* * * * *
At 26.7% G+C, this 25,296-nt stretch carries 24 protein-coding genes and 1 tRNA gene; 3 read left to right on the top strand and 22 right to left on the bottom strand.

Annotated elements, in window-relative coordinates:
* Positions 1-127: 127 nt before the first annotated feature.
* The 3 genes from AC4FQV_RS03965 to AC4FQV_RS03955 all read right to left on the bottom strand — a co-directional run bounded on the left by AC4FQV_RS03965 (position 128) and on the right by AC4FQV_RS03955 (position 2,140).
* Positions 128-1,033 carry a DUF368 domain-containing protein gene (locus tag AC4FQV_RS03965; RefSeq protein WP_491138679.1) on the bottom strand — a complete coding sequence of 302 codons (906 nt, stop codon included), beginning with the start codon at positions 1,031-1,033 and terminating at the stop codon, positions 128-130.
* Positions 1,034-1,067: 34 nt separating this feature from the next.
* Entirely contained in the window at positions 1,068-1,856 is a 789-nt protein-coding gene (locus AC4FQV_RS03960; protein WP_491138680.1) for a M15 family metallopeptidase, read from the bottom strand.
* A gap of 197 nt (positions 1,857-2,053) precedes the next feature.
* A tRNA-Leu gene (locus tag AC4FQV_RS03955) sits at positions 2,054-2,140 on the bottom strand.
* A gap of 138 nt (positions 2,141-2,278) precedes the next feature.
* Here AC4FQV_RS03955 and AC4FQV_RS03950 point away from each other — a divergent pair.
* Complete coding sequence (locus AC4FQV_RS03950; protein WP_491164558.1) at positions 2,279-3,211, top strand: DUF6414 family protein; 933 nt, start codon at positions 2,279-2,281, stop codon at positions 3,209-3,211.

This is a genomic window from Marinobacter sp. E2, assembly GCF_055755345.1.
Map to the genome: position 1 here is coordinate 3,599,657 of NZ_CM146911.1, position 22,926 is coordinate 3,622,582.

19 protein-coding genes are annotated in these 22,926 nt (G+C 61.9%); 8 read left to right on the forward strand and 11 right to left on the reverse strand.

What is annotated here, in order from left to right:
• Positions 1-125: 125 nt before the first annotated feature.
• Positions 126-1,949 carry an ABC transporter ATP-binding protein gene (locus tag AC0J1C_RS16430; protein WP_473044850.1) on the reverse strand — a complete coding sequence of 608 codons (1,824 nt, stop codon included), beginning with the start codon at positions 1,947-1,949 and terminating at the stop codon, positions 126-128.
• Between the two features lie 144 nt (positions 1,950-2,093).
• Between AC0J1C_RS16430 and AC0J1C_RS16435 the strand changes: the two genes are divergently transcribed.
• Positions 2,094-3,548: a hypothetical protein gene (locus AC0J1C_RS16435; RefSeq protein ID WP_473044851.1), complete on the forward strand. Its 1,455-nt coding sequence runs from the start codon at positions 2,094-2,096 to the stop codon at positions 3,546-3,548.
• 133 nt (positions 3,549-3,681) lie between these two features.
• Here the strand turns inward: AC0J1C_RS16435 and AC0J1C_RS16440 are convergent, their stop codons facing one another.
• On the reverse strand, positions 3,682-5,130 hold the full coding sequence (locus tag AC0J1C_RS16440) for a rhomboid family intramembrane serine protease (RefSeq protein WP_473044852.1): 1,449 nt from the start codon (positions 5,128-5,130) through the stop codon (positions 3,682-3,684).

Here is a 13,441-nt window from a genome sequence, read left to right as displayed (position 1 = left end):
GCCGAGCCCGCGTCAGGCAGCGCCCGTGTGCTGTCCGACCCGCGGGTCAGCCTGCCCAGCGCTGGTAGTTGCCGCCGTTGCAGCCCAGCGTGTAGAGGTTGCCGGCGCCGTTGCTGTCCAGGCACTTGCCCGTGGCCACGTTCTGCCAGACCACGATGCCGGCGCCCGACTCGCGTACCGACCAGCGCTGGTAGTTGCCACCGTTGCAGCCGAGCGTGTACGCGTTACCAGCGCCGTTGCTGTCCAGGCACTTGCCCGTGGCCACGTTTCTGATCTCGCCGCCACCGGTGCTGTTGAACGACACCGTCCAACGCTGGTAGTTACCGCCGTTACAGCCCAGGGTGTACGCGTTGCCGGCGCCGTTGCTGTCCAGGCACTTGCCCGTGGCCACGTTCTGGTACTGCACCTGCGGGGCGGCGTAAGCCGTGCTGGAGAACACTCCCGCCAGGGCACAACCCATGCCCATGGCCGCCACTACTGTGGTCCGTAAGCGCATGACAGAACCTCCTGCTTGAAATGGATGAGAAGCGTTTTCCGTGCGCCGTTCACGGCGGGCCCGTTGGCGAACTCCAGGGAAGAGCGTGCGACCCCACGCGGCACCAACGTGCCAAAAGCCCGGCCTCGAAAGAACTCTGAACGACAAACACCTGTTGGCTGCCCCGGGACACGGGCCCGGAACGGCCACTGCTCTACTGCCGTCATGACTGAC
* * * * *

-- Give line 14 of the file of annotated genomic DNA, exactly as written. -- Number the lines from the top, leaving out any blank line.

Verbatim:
Map to the genome: position 1 here is coordinate 3,599,657 of NZ_CM146911.1, position 22,926 is coordinate 3,622,582.